I love The Lord of the Rings Online. I love it for many reasons, greatest of all being that it is a [generally] faithful adaptation of my favorite literary world in an industry plagued by terrible adaptations of said world. Even when it misses the mark, it still does so with heart and an intention to represent the tone of Middle-earth. In many cases it takes this principal and does right by it when filling in the gaps left by the books.
One such gap is the little hamlets surrounding the chief town of Bree, those being Staddle, Combe, and Archet. Each is a fair and comfortable rendering of what probably was – rural villages with rural village problems. And inns. For you see, even small towns in walking distance of the greatest inn of the realm still have to have their own watering holes for when you just don’t want to make the trek.
One such tavern, that of Archet, is the Mad Badger.
Be advised, if you’ve never played LOTRO you’re about to get a big old spoiler in the face.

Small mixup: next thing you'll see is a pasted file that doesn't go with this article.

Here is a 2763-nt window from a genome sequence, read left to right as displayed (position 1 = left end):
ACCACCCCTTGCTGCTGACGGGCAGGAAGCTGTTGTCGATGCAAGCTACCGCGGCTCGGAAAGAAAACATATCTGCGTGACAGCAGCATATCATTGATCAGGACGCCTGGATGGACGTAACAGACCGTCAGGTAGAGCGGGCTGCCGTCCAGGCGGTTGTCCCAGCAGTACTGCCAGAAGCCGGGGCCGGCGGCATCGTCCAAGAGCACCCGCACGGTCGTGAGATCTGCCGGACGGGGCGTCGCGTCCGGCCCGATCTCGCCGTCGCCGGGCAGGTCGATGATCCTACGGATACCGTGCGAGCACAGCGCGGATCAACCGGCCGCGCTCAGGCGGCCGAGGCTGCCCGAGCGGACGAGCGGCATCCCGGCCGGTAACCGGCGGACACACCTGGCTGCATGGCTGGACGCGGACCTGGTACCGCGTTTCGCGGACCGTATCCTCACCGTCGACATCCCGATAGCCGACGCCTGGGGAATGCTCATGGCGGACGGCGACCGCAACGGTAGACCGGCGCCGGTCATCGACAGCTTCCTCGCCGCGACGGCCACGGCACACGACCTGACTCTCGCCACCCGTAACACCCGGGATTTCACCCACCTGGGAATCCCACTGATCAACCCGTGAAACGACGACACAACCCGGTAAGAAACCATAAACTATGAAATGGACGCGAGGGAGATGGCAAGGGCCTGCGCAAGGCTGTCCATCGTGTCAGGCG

The Mad Badger is a little inn, but a jolly one. It’s one simple common room with tall, vaulted ceilings, the quintessential hearth, kegs and mugs, tables and chairs, and a bar. Aesthetically it hits all the notes you expect from that of a Bree-land tavern. The wattle-and-daub walls with exposed wooden beams are all the cue we need: this is a rendering of Tolkien’s Bree-land which is, presumably, Tudor England. If the Shire is more Edwardian/Victorian, then by at least one of Newton’s laws Bree-land ought to have a similar vibe.
But what makes the Mad Badger special is its rarity. After the tutorial, the Mad Badger is destroyed. Along with much of the town of Archet it gets burned to the ground by brigands inspired by the evil creatures of Angmar, and so after the introduction the Badger is no more. It appears the sad folk of Archet are dealt yet another blow and must find their drink in the neighboring town of Combe.